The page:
In our current climate, it’s easy to forget that summer also brings an important step for many people out there: graduation! Whether it’s high school, college or university, many students recently received their diploma and are getting ready to begin their career.
It can be a career in your field or a simple student job - no matter the level or category, diving into the job research process is a big challenge. We set up a dozen job offer notifications through email, we bury ourselves in intensive research, send out a bunch of resumes… And with a little luck, we land an interview. Yay! Or nay?
A first interview brings on a lot of stress that can be hard to deal with. By first interview, I don’t mean your first ever interview at the McDonald’s on the street corner when you were 15, but your first “real” job interview for your “real career”, a position that’s perfect for you, something that requires a little more preparation than simply saying how many hours you need and what salary you’re looking for (minimum wage, right?).
Even if you aced your McDonald’s interview (which I have no doubt you did), a job interview for a more important position is different and can catch you off guard if you’re not prepared. Here are a few tips to help you avoid bad surprises.
Do your homework
Let’s keep this short and sweet: know the company you’re trying to get hired at! Simple as that! Take a few minutes before your interview to look over their website, their Facebook page, their LinkedIn profile. Make sure you have a clear idea of what services they offer, their missions, their values.
I know you think you can wing it, and that you’re sure you can get through it without doing research. You’re wrong. Yes, really. Don’t be lazy! Five minutes and that’s it. Google is but a click away!
Study… but not too much
On the other hand, doing research on the best tips to ace an interview is a good idea, but the risk of being over prepared is very real (keep reading this though!). The goal of a job interview is to get to know you. Your resume speaks for you when it comes to studies and job experience - the interview is there to show your personality.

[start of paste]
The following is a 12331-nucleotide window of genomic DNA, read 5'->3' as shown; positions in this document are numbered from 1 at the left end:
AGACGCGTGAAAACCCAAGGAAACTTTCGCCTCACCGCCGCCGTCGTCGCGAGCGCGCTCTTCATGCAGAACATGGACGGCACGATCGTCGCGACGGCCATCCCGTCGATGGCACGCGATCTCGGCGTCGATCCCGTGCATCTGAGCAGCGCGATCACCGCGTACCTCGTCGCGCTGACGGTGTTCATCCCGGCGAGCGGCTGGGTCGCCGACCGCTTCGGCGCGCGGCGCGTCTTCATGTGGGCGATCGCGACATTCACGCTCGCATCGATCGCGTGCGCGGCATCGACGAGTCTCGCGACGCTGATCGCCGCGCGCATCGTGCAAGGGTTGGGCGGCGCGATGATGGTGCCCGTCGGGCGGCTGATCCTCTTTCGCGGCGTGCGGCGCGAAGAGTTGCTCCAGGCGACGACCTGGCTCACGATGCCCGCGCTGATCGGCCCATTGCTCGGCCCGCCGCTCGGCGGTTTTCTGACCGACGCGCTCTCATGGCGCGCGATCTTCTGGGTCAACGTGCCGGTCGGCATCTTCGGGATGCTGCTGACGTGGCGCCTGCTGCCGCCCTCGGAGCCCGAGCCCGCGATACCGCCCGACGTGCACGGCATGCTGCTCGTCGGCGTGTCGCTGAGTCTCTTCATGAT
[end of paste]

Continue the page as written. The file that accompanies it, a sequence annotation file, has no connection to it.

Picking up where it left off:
Prepping yourself by looking up the “right answers” to give in an interview can hinder you in the end. You’re at risk of getting stuck in those memorized answers, which can make you seem rigid and take away the spontaneity. Keep in mind that the people interviewing you aren’t doing it for the first time: it’s very, very possible they’re heard these answers before.
Be yourself! Many candidates have work experience and a diploma - only you have your personality. And you can’t study that!
Confidence is key
Yep! That’s the secret: Confidence. Shocking, I know! And certainly easier said than done. But keep this in mind: your future employer needs you. They’re looking for a reason to say yes! Consider the interview as a conversation between equals. You have something to bring to this position. Don’t forget it!
Whether it’s a phone or in-person interview, be conscious of your posture, your outfit, your tone of voice. The saying does “Dress for the job you want, not the job you have”. Make sure you feel comfortable and confident in the image you project. The first person you have to convince is yourself, after all. If you believe in it, others will follow.
Confidence is an essential tool when it comes to your first job. You might not have the professional experience that will help you climb to the top of the list of potential candidates, but a positive and confident attitude will definitely play in your favour.
Honesty before anything else
If you’re only just now dipping your toe in the job market, it’s very possible that you don’t have much professional experience (I’m afraid your job at McDonald’s won’t be much use here). If by some miracle you find a job offer that doesn’t require 10-15 years of experience (good luck) and you manage to get a job interview, remember one thing: be honest.
Transparency and honesty will take you much further than the vague responses you come up with in order to dodge your interviewer’s questions. The goal isn’t to be perfect, but to show that you’re aware of your strengths and weaknesses and that you’re ready to learn. Your personal experience, which makes you who you are, is useful even in a professional context.
And do not be afraid of the “no”. Consider a negative response as an occasion to learn, to grow and to better prepare yourself for the next interview. You’ve got this!